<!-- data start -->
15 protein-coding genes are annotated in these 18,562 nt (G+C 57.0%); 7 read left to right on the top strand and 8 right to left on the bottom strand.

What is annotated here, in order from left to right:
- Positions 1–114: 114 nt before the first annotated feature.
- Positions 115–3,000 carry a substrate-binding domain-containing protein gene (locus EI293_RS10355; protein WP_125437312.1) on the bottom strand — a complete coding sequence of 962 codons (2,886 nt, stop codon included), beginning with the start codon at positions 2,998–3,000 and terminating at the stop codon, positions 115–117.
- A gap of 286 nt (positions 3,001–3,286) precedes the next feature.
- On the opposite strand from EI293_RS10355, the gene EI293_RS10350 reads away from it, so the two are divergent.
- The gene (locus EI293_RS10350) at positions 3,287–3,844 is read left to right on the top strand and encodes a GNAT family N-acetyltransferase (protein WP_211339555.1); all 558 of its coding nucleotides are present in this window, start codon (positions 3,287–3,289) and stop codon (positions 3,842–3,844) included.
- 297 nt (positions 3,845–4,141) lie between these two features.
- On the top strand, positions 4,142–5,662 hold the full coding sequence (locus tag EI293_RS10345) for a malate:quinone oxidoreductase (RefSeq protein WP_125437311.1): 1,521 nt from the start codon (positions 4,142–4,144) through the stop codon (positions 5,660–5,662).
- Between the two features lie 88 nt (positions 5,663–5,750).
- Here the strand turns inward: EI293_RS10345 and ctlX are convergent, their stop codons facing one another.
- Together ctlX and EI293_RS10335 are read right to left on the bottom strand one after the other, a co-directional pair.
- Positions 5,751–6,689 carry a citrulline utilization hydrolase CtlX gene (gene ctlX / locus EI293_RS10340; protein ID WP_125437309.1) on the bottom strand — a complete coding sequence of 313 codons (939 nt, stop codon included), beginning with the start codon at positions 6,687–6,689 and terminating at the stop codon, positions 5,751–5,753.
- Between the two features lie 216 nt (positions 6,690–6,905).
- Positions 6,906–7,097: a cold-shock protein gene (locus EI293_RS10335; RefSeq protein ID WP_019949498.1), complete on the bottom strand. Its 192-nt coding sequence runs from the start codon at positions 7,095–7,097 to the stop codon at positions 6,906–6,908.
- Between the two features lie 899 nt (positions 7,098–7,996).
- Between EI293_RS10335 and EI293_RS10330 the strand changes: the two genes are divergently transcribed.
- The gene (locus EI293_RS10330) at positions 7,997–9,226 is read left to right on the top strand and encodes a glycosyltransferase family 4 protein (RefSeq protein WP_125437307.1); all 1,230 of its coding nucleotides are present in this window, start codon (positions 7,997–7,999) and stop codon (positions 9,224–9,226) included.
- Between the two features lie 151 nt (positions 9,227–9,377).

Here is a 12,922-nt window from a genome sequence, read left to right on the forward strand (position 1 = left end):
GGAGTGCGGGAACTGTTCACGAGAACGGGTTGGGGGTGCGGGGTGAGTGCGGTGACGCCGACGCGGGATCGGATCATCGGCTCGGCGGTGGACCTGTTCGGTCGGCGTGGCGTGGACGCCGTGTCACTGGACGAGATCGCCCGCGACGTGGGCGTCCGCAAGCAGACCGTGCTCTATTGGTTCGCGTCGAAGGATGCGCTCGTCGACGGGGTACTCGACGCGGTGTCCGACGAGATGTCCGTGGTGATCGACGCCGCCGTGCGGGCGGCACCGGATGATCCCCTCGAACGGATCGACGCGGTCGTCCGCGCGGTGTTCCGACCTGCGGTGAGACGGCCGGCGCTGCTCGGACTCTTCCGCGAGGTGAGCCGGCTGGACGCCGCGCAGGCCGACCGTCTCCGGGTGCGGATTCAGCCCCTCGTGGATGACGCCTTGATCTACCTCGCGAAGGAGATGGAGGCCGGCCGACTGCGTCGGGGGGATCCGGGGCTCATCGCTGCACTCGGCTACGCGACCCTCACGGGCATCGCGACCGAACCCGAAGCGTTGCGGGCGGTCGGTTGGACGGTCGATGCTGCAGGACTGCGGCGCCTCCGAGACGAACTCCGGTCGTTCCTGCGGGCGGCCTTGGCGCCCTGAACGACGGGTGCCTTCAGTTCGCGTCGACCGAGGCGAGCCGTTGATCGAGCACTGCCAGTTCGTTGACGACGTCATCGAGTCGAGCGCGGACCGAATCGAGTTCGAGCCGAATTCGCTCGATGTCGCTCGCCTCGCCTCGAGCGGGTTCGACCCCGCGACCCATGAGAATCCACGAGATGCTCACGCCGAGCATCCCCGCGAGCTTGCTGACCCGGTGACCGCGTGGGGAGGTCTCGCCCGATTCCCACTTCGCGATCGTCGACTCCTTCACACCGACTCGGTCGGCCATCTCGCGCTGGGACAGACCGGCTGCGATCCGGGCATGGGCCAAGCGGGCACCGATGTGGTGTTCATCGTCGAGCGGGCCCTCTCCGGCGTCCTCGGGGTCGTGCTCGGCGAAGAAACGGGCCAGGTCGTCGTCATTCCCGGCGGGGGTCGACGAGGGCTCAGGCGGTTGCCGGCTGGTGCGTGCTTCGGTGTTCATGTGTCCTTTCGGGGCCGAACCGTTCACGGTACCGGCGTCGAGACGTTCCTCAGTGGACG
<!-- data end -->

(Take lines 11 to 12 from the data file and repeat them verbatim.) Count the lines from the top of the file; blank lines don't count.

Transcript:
- Here the strand turns inward: EI293_RS10345 and ctlX are convergent, their stop codons facing one another.
- Together ctlX and EI293_RS10335 are read right to left on the bottom strand one after the other, a co-directional pair.